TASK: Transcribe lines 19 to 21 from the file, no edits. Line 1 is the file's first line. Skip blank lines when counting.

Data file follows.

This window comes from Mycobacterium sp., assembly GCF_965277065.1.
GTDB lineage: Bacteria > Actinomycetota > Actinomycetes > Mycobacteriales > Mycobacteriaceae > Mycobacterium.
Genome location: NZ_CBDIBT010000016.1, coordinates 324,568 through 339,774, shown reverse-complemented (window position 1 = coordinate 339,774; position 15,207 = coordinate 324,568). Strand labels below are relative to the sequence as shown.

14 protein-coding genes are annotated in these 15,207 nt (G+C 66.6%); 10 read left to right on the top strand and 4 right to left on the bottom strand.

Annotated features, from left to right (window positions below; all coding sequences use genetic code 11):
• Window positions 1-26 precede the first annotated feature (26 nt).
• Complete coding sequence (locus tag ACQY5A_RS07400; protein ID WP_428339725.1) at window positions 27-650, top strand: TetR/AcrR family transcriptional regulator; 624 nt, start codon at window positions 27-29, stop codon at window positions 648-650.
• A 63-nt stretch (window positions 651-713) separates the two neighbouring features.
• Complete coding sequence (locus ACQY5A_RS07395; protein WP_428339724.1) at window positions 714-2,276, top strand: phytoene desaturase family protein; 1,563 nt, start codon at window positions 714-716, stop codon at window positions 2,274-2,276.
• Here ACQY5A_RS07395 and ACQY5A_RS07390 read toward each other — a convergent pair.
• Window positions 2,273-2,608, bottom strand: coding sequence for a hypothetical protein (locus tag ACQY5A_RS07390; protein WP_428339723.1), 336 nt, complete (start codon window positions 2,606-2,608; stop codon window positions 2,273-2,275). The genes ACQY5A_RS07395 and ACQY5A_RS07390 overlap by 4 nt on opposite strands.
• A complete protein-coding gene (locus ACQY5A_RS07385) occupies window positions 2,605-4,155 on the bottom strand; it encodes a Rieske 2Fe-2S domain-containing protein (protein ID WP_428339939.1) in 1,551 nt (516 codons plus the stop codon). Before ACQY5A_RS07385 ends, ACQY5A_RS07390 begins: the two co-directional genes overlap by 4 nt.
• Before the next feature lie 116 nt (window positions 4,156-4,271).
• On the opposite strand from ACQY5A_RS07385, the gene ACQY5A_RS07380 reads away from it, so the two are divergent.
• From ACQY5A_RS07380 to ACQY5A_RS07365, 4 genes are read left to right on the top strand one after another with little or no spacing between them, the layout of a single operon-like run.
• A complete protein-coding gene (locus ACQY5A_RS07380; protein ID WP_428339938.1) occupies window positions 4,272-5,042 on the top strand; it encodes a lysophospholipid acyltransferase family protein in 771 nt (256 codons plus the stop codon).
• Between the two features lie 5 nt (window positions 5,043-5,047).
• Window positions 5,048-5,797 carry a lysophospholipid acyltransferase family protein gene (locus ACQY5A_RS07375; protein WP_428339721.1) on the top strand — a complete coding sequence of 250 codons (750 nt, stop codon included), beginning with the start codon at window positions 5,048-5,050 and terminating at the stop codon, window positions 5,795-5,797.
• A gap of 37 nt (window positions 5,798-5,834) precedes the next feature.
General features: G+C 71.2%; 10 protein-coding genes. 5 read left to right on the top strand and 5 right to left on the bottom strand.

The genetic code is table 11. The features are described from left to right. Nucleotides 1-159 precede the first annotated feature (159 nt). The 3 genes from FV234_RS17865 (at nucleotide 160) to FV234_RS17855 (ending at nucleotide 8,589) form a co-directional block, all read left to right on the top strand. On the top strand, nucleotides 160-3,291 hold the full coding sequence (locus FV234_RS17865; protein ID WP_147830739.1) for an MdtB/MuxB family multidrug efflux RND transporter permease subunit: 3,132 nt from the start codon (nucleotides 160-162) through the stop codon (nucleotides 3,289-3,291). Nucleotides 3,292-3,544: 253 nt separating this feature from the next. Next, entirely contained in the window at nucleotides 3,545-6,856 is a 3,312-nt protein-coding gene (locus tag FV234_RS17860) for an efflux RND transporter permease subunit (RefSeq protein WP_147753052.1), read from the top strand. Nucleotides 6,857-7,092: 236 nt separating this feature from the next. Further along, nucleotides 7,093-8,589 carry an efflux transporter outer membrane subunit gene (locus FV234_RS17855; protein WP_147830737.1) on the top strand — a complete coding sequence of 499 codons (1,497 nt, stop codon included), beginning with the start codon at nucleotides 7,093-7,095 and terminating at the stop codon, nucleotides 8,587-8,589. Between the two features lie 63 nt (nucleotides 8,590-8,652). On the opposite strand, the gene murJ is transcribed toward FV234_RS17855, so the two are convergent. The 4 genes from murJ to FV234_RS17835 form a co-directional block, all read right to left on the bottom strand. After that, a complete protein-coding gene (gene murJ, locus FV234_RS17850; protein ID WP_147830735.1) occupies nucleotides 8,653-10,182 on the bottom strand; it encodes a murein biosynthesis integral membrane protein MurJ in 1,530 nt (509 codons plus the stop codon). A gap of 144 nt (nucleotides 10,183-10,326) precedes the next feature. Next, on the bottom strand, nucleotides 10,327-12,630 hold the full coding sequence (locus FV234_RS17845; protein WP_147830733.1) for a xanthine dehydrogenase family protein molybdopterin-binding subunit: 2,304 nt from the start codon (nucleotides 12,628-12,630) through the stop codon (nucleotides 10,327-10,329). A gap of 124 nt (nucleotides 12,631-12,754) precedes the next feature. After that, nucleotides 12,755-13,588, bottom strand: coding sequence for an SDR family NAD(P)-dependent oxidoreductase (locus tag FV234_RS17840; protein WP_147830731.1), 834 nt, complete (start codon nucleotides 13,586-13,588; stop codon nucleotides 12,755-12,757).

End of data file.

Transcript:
• A gap of 37 nt (window positions 5,798-5,834) precedes the next feature.
General features: G+C 71.2%; 10 protein-coding genes. 5 read left to right on the top strand and 5 right to left on the bottom strand.

The genetic code is table 11. The features are described from left to right. Nucleotides 1-159 precede the first annotated feature (159 nt). The 3 genes from FV234_RS17865 (at nucleotide 160) to FV234_RS17855 (ending at nucleotide 8,589) form a co-directional block, all read left to right on the top strand. On the top strand, nucleotides 160-3,291 hold the full coding sequence (locus FV234_RS17865; protein ID WP_147830739.1) for an MdtB/MuxB family multidrug efflux RND transporter permease subunit: 3,132 nt from the start codon (nucleotides 160-162) through the stop codon (nucleotides 3,289-3,291). Nucleotides 3,292-3,544: 253 nt separating this feature from the next. Next, entirely contained in the window at nucleotides 3,545-6,856 is a 3,312-nt protein-coding gene (locus tag FV234_RS17860) for an efflux RND transporter permease subunit (RefSeq protein WP_147753052.1), read from the top strand. Nucleotides 6,857-7,092: 236 nt separating this feature from the next. Further along, nucleotides 7,093-8,589 carry an efflux transporter outer membrane subunit gene (locus FV234_RS17855; protein WP_147830737.1) on the top strand — a complete coding sequence of 499 codons (1,497 nt, stop codon included), beginning with the start codon at nucleotides 7,093-7,095 and terminating at the stop codon, nucleotides 8,587-8,589. Between the two features lie 63 nt (nucleotides 8,590-8,652). On the opposite strand, the gene murJ is transcribed toward FV234_RS17855, so the two are convergent. The 4 genes from murJ to FV234_RS17835 form a co-directional block, all read right to left on the bottom strand. After that, a complete protein-coding gene (gene murJ, locus FV234_RS17850; protein ID WP_147830735.1) occupies nucleotides 8,653-10,182 on the bottom strand; it encodes a murein biosynthesis integral membrane protein MurJ in 1,530 nt (509 codons plus the stop codon). A gap of 144 nt (nucleotides 10,183-10,326) precedes the next feature. Next, on the bottom strand, nucleotides 10,327-12,630 hold the full coding sequence (locus FV234_RS17845; protein WP_147830733.1) for a xanthine dehydrogenase family protein molybdopterin-binding subunit: 2,304 nt from the start codon (nucleotides 12,628-12,630) through the stop codon (nucleotides 10,327-10,329). A gap of 124 nt (nucleotides 12,631-12,754) precedes the next feature. After that, nucleotides 12,755-13,588, bottom strand: coding sequence for an SDR family NAD(P)-dependent oxidoreductase (locus tag FV234_RS17840; protein WP_147830731.1), 834 nt, complete (start codon nucleotides 13,586-13,588; stop codon nucleotides 12,755-12,757).